Cover Image: Her Turn

Her Turn

Pub Date:   |   Archive Date:

Member Reviews

Unfortunately this book was not for me. I think that others may enjoy it because the writing style is amazing. For me personally, I could not get into the story and found myself  day dreaming often.
Was this review helpful?
Her Turn is a character driven, debut novel by the talented Katherine Ashenburg. Katherine is a skilled writer but, unfortunately, the plot fell flat for me. 

In Her Turn, we are alongside Liz, who a decade after her husband left her for another woman, is still simmering in her own anger. This plays out in her life in different ways and impacts the various people to whom she is close. Liz is a talented editor at a publication called Her Turn. When she gets an entry from her ex husband’s wife, she strikes up an anonymous relationship with the other woman. 

I will definitely read more novels by Katherine Asheburg, because it is obvious she is an amazing author. However, I didn’t find Liz a likeable character (and typically I loved flawed characters) and also found the plot to be very heavy in character development but very light in intrigue. 

A sincere thank you to Netgalley, Penguin Random House and Knopf Canada for the digital ARC. 

3 stars
Was this review helpful?
This is charming in a messy, verisimilitude type of way. I can see why the marketing would go with Nora Ephram-esk. It’s very good at dredging up lots of different emotions in the day-to-day. While it does take a moment to shift gears into the writing voice and the narrator herself, especially because it feels a bit monotonous at first, it really finds its stride on the building blocks of the first act—not to mention the structure of each chapter, which is each week broken up on a day planet for our editor protagonist, Liz.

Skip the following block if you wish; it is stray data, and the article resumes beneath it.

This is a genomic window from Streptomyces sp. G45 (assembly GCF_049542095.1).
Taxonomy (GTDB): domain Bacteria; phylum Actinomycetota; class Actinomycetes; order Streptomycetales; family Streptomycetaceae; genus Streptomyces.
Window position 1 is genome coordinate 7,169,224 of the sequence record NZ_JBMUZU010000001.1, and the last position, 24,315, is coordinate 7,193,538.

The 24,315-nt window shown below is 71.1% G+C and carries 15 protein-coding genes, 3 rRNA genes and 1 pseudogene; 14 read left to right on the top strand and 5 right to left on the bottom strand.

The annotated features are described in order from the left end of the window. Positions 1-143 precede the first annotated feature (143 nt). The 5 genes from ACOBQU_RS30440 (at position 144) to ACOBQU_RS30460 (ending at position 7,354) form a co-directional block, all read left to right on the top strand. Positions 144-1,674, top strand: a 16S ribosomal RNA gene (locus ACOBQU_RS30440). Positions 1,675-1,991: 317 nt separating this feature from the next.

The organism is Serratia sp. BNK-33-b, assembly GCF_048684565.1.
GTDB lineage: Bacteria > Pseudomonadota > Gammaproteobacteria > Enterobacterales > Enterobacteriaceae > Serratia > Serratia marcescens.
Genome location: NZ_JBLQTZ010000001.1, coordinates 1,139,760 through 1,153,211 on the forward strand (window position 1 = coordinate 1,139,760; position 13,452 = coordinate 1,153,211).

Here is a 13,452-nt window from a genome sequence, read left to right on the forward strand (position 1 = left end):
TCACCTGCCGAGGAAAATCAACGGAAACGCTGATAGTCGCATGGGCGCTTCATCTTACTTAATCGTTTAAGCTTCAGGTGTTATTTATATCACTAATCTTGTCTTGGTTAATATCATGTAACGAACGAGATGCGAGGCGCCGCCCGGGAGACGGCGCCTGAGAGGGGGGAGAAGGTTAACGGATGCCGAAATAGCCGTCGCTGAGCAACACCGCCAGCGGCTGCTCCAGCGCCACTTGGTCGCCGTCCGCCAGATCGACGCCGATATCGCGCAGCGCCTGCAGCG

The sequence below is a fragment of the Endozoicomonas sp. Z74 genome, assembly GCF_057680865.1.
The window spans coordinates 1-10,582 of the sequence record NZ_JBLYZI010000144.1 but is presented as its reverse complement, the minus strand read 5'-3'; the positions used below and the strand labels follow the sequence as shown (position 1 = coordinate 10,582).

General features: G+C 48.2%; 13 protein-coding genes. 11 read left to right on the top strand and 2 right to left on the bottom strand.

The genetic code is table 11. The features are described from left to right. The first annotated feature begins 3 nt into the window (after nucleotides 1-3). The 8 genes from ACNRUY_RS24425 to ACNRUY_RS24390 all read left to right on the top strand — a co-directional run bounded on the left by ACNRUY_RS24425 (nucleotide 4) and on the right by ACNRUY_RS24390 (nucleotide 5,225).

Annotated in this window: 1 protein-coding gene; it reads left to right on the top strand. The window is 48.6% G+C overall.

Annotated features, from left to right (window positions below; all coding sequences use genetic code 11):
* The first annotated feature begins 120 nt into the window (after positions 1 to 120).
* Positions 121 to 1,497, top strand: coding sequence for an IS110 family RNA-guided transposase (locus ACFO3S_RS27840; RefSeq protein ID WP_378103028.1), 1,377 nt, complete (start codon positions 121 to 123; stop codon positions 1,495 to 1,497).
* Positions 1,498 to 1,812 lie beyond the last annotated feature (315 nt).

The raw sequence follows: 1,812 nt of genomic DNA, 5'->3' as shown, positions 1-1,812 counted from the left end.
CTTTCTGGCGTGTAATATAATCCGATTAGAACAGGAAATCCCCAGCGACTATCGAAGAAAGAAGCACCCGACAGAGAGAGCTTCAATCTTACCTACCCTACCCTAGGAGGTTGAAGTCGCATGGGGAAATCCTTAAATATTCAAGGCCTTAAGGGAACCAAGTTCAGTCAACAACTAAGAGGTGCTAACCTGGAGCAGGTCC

What’s really ingenious about this is that the minutia, especially concerning what Liz is specifically editing that day/week, acts as a vector, vehicle, and springboard at any given time. Even as Liz puts a piece of writing into the context of her own life and ascribes it meaning, it naturally asks the reader the same. Then it becomes pertinent to the plot as well. It’s really satisfying and smart. I’m not sure I’ve seen a device deployed much like it? 

I worried about “liking” or understanding Liz to get behind her voice as a protagonist for a while because of the kind of moral flexibility that she seemed to be projecting, but it actually works quite well; contradictory character traits and actions end up almost as being good, not to mention proponents of good drama. 

In any case, I laughed out loud multiple times, winced, and was surprised. I am very happy I went out of my usual reading comfort zone to try it out. Hope this finds the audience it deserves.

As for formatting, it isn't formatted properly for kindle whatsoever. There are no chapter breaks, no paragraph spacing. Sometimes paragraphs were broken up many times with no indentations so it looked like poetry but was just a few sentences indented. It genuinely made the book very hard to read and impossible to evaluate stylistically.
Was this review helpful?
Thank you to NetGalley, the publisher and the author for an ARC of Her Turn in exchange for an honest review. Unfortunately I could not get into this book and could not finish it. I read over half the book but felt as if I was only reading because I had to, not because I was enjoying the story. I don't actually know what the book is about. There was no real conflict and character development seemed to be non-existent. This book was, sadly, not for me. The main character was hard to relate to or root for. This book fell short for me unfortunately.
Was this review helpful?